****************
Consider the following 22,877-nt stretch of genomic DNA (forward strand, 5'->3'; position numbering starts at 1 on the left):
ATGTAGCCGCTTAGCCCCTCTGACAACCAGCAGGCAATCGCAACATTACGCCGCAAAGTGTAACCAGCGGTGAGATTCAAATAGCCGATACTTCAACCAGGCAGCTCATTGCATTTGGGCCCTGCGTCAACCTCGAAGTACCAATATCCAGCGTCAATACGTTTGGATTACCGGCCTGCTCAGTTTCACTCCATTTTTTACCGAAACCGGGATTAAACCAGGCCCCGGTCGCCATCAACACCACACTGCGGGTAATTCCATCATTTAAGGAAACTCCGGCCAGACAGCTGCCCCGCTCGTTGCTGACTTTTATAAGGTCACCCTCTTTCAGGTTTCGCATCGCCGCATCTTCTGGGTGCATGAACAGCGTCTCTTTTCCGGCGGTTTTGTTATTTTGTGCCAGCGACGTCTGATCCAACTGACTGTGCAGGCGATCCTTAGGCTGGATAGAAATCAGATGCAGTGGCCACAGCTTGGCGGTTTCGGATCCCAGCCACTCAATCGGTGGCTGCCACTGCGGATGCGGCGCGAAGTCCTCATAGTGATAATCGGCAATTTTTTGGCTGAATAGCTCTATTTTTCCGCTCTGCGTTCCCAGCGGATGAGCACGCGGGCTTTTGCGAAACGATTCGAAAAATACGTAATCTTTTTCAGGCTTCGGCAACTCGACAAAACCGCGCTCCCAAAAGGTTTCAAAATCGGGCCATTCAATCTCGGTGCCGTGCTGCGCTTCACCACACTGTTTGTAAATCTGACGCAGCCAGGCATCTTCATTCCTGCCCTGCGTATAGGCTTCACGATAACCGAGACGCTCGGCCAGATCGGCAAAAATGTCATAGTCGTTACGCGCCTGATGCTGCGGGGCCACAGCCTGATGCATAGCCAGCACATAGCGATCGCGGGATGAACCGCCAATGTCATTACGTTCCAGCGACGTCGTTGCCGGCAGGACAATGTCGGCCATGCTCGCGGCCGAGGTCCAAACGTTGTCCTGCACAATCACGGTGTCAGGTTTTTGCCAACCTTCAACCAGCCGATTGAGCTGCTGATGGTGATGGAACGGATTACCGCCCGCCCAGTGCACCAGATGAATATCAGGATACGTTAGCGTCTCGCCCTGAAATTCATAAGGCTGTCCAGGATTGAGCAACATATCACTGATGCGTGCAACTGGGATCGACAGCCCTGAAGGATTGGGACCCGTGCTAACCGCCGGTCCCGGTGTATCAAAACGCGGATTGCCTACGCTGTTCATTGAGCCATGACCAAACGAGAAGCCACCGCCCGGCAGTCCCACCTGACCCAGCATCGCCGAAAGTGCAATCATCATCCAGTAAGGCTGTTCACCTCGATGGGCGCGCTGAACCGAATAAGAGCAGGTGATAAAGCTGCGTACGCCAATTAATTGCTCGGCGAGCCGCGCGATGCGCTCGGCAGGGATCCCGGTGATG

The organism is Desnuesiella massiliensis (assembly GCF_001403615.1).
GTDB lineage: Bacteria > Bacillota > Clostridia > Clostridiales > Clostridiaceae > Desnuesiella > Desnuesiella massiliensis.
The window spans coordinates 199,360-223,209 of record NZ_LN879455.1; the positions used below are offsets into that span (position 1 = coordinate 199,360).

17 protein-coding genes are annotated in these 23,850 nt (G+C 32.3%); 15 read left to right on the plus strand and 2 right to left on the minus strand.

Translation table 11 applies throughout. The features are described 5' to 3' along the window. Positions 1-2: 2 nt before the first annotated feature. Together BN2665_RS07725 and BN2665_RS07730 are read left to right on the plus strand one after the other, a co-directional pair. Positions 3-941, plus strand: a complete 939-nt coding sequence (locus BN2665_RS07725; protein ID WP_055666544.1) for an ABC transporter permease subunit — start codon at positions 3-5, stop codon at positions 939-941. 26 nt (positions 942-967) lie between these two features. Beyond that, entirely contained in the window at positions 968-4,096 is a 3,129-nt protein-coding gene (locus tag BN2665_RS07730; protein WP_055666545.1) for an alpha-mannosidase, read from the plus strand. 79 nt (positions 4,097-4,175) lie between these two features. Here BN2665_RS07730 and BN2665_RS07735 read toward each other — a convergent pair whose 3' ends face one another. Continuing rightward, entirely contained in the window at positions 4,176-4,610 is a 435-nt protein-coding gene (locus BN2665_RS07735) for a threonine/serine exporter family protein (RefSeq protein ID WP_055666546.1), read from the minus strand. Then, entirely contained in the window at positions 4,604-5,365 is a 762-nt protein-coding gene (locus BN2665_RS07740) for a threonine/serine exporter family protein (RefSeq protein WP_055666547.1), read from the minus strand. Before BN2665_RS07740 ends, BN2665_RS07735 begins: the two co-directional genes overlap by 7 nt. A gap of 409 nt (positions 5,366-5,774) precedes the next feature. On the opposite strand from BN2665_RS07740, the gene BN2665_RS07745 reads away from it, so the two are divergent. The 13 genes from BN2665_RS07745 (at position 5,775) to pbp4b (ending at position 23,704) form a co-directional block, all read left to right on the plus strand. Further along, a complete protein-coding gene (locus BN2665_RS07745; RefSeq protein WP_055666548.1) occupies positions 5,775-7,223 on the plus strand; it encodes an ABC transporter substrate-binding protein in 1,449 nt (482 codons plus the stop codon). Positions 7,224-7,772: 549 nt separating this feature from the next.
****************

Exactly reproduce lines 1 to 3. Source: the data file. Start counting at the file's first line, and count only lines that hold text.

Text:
Consider the following 22,877-nt stretch of genomic DNA (forward strand, 5'->3'; position numbering starts at 1 on the left):
ATGTAGCCGCTTAGCCCCTCTGACAACCAGCAGGCAATCGCAACATTACGCCGCAAAGTGTAACCAGCGGTGAGATTCAAATAGCCGATACTTCAACCAGGCAGCTCATTGCATTTGGGCCCTGCGTCAACCTCGAAGTACCAATATCCAGCGTCAATACGTTTGGATTACCGGCCTGCTCAGTTTCACTCCATTTTTTACCGAAACCGGGATTAAACCAGGCCCCGGTCGCCATCAACACCACACTGCGGGTAATTCCATCATTTAAGGAAACTCCGGCCAGACAGCTGCCCCGCTCGTTGCTGACTTTTATAAGGTCACCCTCTTTCAGGTTTCGCATCGCCGCATCTTCTGGGTGCATGAACAGCGTCTCTTTTCCGGCGGTTTTGTTATTTTGTGCCAGCGACGTCTGATCCAACTGACTGTGCAGGCGATCCTTAGGCTGGATAGAAATCAGATGCAGTGGCCACAGCTTGGCGGTTTCGGATCCCAGCCACTCAATCGGTGGCTGCCACTGCGGATGCGGCGCGAAGTCCTCATAGTGATAATCGGCAATTTTTTGGCTGAATAGCTCTATTTTTCCGCTCTGCGTTCCCAGCGGATGAGCACGCGGGCTTTTGCGAAACGATTCGAAAAATACGTAATCTTTTTCAGGCTTCGGCAACTCGACAAAACCGCGCTCCCAAAAGGTTTCAAAATCGGGCCATTCAATCTCGGTGCCGTGCTGCGCTTCACCACACTGTTTGTAAATCTGACGCAGCCAGGCATCTTCATTCCTGCCCTGCGTATAGGCTTCACGATAACCGAGACGCTCGGCCAGATCGGCAAAAATGTCATAGTCGTTACGCGCCTGATGCTGCGGGGCCACAGCCTGATGCATAGCCAGCACATAGCGATCGCGGGATGAACCGCCAATGTCATTACGTTCCAGCGACGTCGTTGCCGGCAGGACAATGTCGGCCATGCTCGCGGCCGAGGTCCAAACGTTGTCCTGCACAATCACGGTGTCAGGTTTTTGCCAACCTTCAACCAGCCGATTGAGCTGCTGATGGTGATGGAACGGATTACCGCCCGCCCAGTGCACCAGATGAATATCAGGATACGTTAGCGTCTCGCCCTGAAATTCATAAGGCTGTCCAGGATTGAGCAACATATCACTGATGCGTGCAACTGGGATCGACAGCCCTGAAGGATTGGGACCCGTGCTAACCGCCGGTCCCGGTGTATCAAAACGCGGATTGCCTACGCTGTTCATTGAGCCATGACCAAACGAGAAGCCACCGCCCGGCAGTCCCACCTGACCCAGCATCGCCGAAAGTGCAATCATCATCCAGTAAGGCTGTTCACCTCGATGGGCGCGCTGAACCGAATAAGAGCAGGTGATAAAGCTGCGTACGCCAATTAATTGCTCGGCGAGCCGCGCGATGCGCTCGGCAGGGATCCCGGTGATG

The organism is Desnuesiella massiliensis (assembly GCF_001403615.1).